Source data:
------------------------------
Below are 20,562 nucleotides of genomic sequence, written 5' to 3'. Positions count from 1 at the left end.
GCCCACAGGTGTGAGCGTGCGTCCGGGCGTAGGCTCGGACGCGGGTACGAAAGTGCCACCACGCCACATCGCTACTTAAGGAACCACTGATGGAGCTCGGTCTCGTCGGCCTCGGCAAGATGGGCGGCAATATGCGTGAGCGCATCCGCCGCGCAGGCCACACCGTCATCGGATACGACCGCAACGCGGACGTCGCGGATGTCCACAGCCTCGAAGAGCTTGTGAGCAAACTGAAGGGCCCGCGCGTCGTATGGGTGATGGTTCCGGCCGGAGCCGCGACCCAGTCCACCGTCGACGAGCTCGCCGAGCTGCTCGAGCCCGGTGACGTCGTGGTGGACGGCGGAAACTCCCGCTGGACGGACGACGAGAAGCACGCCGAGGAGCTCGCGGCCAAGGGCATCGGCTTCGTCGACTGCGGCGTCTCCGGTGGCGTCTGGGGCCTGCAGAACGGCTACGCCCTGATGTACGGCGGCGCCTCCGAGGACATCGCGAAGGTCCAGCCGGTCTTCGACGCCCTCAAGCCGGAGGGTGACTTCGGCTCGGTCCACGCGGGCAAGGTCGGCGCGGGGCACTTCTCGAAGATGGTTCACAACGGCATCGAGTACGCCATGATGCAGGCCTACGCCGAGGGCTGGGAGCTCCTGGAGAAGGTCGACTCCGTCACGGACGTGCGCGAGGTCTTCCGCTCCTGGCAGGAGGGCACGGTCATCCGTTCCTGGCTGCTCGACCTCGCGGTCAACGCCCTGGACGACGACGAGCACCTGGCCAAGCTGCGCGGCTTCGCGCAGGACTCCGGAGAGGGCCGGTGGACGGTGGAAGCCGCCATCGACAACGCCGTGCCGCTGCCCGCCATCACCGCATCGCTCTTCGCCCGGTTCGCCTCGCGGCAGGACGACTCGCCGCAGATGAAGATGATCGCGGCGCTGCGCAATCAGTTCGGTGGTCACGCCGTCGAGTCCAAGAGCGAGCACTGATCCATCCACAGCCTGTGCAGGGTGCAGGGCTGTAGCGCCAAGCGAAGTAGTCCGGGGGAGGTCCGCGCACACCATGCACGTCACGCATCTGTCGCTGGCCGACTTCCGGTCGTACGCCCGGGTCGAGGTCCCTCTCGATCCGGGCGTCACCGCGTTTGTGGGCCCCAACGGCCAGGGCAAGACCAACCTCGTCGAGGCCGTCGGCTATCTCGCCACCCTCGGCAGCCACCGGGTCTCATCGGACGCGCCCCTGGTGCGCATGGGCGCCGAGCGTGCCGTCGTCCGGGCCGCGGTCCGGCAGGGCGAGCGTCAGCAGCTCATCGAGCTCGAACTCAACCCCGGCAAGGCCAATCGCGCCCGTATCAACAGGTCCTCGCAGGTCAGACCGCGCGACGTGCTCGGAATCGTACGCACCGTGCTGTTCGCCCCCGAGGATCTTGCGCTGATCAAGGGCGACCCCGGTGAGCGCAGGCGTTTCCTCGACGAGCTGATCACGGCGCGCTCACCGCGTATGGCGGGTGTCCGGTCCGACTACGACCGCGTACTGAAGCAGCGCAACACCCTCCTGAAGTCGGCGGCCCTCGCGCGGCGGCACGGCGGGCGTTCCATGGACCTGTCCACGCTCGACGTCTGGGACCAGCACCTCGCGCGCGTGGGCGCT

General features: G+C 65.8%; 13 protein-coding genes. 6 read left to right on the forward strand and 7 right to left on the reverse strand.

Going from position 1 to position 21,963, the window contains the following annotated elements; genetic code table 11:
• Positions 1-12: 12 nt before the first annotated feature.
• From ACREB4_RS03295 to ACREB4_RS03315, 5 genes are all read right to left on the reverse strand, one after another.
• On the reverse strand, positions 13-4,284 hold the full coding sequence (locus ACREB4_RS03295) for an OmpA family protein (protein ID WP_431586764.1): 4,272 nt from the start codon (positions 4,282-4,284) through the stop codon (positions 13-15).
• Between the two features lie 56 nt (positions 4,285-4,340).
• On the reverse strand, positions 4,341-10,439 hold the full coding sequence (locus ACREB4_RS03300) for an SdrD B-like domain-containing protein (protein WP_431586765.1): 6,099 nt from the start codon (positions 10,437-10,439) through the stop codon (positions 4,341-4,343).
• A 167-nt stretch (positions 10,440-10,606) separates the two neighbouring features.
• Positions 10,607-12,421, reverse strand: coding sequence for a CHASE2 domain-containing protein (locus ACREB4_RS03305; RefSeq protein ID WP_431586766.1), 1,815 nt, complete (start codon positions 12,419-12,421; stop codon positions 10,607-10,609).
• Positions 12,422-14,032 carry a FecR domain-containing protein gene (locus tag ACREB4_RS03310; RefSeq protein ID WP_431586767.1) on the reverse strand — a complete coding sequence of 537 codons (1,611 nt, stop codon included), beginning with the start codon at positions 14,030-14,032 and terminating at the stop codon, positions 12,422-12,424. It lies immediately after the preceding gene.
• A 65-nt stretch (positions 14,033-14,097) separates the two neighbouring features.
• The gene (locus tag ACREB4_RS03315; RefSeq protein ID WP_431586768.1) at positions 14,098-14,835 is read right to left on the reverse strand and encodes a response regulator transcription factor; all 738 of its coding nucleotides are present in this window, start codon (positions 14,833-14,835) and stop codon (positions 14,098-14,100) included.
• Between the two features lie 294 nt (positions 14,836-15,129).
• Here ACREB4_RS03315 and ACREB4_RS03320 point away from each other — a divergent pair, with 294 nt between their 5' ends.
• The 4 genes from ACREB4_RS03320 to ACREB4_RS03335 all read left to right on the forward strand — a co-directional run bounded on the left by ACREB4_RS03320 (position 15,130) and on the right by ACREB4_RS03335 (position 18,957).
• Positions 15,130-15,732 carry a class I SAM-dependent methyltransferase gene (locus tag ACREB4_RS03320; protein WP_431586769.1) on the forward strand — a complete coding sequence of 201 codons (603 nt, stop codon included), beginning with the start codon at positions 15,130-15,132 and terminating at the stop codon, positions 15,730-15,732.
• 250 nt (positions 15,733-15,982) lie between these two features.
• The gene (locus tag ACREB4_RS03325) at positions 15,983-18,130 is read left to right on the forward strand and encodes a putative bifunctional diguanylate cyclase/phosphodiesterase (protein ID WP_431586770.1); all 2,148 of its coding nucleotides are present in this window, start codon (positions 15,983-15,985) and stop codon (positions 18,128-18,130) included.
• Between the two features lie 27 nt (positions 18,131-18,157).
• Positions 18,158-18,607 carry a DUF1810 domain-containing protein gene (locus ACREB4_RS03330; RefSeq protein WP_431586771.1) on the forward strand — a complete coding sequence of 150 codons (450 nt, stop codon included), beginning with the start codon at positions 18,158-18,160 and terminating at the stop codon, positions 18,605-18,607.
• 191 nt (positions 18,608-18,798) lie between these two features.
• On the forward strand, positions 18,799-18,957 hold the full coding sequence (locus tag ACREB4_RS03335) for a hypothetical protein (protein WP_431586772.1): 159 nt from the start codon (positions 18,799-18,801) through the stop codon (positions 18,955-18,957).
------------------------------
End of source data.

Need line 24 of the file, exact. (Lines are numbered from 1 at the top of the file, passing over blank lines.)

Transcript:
• On the forward strand, positions 18,799-18,957 hold the full coding sequence (locus tag ACREB4_RS03335) for a hypothetical protein (protein WP_431586772.1): 159 nt from the start codon (positions 18,799-18,801) through the stop codon (positions 18,955-18,957).